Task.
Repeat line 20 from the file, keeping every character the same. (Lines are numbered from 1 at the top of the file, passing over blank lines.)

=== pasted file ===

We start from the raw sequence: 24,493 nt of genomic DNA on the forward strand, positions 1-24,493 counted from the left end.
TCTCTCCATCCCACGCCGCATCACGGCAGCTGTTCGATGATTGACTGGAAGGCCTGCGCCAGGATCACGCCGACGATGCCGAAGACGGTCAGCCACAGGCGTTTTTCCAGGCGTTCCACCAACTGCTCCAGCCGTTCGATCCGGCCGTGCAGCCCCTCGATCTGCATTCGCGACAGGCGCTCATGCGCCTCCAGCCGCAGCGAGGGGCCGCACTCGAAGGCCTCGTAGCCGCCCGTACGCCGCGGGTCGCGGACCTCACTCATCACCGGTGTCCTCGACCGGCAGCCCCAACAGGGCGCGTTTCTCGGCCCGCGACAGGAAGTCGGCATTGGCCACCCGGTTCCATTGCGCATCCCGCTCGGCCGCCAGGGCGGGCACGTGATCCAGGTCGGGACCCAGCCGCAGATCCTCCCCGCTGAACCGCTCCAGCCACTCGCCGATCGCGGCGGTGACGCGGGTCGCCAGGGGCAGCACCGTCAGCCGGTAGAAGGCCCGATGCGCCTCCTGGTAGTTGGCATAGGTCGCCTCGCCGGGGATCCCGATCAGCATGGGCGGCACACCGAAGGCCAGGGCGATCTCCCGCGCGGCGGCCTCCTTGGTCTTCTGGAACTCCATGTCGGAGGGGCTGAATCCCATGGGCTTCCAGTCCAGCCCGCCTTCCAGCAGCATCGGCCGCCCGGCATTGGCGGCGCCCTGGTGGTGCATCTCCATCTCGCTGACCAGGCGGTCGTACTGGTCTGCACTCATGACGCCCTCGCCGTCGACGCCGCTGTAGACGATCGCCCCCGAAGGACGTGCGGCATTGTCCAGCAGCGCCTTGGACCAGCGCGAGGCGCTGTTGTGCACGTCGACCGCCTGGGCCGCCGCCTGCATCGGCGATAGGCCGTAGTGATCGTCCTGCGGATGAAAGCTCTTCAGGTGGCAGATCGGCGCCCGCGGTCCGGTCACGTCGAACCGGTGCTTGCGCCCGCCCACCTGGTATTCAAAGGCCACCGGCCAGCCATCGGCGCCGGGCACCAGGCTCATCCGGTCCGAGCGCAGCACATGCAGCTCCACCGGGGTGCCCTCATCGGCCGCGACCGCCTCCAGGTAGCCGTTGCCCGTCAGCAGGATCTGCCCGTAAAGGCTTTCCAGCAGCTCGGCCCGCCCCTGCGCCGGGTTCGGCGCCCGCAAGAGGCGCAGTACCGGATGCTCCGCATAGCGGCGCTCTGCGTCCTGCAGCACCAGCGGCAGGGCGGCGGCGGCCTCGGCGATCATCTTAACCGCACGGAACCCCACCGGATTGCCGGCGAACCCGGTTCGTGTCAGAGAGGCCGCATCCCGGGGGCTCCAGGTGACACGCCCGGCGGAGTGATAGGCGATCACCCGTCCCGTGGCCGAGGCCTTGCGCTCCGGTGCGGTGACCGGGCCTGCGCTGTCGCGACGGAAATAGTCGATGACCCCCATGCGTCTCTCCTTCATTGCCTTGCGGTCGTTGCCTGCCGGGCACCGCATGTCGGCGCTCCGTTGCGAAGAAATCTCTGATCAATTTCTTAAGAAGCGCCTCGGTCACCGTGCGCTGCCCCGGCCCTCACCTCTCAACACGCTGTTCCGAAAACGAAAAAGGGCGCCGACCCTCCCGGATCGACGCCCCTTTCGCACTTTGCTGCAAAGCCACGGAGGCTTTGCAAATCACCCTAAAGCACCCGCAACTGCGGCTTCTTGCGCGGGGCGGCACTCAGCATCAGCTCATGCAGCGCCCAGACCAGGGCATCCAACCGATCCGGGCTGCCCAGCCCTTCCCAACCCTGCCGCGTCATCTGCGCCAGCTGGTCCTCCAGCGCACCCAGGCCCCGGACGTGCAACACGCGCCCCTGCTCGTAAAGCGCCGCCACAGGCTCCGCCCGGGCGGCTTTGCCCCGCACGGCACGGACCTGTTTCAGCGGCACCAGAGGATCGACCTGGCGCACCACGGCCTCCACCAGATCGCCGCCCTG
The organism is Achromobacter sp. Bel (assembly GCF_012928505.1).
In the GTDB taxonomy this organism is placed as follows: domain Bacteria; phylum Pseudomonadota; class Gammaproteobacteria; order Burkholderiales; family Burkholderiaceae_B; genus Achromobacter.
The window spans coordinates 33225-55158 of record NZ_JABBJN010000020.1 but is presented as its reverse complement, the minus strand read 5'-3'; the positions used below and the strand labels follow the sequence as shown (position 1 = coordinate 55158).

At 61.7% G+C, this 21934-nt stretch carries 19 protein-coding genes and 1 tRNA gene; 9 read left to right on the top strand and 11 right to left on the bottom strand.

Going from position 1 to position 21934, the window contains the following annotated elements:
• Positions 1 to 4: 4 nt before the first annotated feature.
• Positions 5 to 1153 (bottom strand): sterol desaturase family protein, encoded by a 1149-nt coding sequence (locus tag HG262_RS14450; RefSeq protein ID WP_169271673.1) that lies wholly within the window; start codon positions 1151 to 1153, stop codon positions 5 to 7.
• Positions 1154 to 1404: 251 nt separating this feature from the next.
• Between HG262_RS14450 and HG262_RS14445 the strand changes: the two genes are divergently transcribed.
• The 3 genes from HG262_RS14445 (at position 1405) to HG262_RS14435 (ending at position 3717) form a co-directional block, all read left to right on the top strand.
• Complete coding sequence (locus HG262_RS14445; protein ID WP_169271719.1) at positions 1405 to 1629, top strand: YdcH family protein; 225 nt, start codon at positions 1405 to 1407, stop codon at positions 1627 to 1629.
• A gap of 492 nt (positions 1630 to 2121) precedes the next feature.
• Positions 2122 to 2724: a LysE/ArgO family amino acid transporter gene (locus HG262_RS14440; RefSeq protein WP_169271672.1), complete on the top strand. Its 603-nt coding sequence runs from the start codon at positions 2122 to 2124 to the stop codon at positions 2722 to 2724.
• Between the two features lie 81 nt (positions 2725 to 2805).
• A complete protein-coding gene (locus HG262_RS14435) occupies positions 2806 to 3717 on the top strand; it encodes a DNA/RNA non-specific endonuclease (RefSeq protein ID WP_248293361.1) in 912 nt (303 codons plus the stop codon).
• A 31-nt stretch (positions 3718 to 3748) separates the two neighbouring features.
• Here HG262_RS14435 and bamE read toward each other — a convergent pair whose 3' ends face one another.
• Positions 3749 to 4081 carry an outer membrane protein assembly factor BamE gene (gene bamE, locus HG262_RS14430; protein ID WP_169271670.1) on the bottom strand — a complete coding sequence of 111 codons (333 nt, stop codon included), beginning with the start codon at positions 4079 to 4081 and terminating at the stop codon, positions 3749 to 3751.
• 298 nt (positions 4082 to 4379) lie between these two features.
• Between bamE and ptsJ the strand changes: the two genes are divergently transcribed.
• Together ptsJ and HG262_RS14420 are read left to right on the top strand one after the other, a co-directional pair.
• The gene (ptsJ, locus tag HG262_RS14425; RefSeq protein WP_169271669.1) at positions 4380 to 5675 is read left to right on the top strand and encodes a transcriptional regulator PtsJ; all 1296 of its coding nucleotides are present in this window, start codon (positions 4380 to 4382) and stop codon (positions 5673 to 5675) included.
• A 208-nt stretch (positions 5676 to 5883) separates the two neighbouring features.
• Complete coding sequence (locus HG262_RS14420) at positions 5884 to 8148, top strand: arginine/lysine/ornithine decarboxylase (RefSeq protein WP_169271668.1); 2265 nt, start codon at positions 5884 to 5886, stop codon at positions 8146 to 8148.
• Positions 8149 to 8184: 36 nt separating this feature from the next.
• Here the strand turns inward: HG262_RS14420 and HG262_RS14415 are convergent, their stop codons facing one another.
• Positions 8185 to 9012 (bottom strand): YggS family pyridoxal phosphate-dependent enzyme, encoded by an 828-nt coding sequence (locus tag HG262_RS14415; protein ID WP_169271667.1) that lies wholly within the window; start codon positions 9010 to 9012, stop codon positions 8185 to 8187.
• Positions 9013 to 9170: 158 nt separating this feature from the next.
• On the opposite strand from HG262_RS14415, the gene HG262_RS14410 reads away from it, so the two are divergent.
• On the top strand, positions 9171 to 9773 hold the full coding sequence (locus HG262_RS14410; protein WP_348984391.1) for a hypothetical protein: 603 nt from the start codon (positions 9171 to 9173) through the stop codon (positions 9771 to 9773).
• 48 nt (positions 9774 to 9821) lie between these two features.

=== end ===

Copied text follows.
• Positions 3749 to 4081 carry an outer membrane protein assembly factor BamE gene (gene bamE, locus HG262_RS14430; protein ID WP_169271670.1) on the bottom strand — a complete coding sequence of 111 codons (333 nt, stop codon included), beginning with the start codon at positions 4079 to 4081 and terminating at the stop codon, positions 3749 to 3751.